A better example is Korea, with a population of 51 million which held their election right in the middle of the pandemic in April, with no significant signs of increased Covid-19 cases as a result of the elections.

Singapore held its election in July without much consequence as far as Covid-19 was concerned but with a setback for the current government which did not win as easily as expected. New Zealand successfully held its elections just last month.

Ensure workable postal and remote voting systems

According to an article by the Council of Foreign Relations, “…experts say elections held so far have shown that the risk of transmission in polling places decreases if officials enforce social distancing, require mask-wearing, increase ventilation, and sanitize surfaces, among other measures.”

These are measures that the Malaysian health authorities, police and the Election Commission (EC) are easily able to enforce – they already have had months of practice.

In addition, “just providing different remote options on how to vote can also help minimise conglomerations and the risk of person-to-person transmission,” said Fernanda Buril, a senior researcher at the International Foundation for Electoral Systems (IFES), quoted in the article.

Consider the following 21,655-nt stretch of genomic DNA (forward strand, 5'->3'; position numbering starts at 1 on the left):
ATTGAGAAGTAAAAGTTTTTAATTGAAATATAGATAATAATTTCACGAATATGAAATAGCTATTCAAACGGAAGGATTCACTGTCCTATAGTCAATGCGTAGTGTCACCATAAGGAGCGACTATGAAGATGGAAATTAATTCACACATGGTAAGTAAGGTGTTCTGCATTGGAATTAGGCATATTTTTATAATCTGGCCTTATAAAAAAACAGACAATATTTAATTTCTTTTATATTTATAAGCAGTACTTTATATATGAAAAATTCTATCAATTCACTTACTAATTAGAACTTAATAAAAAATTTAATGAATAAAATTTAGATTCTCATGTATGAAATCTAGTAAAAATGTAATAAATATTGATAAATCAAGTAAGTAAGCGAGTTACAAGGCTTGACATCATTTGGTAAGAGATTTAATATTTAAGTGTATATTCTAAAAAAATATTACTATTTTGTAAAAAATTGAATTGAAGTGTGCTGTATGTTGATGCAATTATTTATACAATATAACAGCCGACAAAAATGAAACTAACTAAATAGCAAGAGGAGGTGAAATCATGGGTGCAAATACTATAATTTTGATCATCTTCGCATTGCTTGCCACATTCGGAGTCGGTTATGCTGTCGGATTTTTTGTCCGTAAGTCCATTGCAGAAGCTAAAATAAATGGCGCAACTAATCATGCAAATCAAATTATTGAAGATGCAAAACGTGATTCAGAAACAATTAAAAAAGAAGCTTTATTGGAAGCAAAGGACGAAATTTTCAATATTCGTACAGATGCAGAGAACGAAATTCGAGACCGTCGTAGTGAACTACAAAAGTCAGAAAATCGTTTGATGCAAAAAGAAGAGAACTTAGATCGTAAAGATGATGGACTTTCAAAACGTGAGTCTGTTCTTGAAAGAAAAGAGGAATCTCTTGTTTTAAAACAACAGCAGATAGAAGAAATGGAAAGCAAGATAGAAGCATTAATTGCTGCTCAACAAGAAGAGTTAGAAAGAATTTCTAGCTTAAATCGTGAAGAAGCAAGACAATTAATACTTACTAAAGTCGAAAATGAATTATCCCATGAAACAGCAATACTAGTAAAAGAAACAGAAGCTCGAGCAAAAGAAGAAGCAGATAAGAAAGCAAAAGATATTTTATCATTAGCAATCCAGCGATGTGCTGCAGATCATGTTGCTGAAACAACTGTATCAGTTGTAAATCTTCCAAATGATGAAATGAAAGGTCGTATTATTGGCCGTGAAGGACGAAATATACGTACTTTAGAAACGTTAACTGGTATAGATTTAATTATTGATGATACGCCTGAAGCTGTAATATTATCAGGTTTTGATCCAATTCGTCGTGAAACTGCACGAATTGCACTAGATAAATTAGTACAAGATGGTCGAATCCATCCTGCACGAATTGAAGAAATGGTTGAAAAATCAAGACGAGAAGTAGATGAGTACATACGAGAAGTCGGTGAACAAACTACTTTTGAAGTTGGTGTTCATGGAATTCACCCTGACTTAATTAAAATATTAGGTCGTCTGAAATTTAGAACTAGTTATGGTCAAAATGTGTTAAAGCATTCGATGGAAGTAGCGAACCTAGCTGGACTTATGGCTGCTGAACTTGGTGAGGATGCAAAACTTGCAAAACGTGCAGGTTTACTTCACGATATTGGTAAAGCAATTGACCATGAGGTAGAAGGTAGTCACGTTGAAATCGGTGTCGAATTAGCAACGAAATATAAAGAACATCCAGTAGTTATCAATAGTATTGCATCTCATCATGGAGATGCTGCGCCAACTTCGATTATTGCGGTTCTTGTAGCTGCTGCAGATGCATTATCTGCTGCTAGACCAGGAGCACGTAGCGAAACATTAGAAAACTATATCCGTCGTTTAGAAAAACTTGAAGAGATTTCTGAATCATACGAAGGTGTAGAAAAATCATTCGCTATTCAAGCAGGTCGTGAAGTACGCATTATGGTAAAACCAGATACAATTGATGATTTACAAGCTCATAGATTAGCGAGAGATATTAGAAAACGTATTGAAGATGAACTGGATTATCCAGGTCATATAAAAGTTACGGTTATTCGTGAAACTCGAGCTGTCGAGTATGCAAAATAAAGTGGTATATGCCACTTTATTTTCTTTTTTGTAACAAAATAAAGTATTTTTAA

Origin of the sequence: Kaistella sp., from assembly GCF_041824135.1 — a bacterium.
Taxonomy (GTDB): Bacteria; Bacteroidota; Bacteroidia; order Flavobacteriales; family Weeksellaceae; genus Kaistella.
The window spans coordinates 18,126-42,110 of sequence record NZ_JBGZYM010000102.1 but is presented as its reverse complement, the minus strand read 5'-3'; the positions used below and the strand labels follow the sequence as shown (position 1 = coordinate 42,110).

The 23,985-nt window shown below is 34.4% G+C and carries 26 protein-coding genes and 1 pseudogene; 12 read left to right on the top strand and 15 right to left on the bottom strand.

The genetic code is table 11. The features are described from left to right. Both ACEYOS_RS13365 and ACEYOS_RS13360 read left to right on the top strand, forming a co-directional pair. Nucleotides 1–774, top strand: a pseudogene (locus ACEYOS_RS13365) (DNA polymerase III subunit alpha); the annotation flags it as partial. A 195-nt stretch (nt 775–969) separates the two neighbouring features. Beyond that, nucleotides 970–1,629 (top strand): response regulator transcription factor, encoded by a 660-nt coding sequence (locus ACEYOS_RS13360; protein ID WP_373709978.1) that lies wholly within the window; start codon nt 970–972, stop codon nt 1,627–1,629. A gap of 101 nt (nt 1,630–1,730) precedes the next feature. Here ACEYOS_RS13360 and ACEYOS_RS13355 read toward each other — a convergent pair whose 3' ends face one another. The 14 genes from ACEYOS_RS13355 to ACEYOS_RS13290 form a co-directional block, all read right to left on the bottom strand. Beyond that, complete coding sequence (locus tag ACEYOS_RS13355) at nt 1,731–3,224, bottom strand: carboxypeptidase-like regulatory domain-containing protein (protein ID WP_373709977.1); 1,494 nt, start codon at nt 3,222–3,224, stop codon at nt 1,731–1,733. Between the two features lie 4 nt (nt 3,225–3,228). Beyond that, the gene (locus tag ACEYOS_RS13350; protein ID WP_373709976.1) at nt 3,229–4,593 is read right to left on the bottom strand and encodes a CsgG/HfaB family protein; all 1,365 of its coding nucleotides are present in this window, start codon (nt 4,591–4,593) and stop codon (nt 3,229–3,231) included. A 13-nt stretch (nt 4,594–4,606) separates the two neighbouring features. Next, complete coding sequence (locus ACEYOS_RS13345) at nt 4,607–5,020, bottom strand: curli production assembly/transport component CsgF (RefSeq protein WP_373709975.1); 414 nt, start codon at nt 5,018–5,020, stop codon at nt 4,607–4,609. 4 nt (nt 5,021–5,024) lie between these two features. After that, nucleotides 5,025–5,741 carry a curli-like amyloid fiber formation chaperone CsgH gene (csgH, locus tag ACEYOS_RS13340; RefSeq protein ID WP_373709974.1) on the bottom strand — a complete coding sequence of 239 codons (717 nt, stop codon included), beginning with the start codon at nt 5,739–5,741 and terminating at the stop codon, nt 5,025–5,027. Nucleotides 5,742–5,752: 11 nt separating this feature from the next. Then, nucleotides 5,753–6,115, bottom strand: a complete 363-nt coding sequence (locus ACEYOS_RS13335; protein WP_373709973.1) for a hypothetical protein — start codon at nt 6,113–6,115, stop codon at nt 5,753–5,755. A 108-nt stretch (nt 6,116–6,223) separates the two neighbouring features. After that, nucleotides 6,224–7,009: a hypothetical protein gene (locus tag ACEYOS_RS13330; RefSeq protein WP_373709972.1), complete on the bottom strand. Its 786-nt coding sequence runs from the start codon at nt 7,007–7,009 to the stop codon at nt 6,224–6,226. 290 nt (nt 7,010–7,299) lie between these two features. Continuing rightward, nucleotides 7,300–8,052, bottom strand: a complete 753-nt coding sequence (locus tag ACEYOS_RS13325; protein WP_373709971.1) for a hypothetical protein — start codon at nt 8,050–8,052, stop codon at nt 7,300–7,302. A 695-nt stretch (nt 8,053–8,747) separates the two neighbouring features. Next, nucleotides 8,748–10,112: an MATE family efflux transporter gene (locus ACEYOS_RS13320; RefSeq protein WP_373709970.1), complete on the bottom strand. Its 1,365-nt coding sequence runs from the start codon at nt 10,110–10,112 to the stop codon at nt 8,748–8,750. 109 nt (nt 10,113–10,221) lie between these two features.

The EC should help ensure postal voting works well and then press on ahead with a system which will enable remote voting instead of blindly endorsing the government’s view that voting is dangerous.

This backdoor government is a dangerous one – first, it allows SOPs to be openly flouted without consequence after assisting an effort to engineer the overthrow of the Sabah state government which led to elections there in the first place.

Then it used the spread of Covid-19 – something caused by its direct actions and neglect in Sabah – to delay by-elections which have to be held within 60 days, using an emergency to bypass the Federal Constitution.

MPs should not be intimidated by this turn of events when they vote for or against the budget later this month – the only thing they have to consider is whether the budget is a good one or not. If not, vote against it.

There is only so much a backdoor government can do to stay in power. Eventually, the people will suss them out for what they are and that will help them in eventually losing the mandate they never had in the first place but obtained through dubious means.– The Vibes, November 19, 2020

P. Gunasegaram, editorial consultant at The Vibes, says an unstable government badly wrought with questionable deals, betrayals and party-hopping destabilises the entire nation.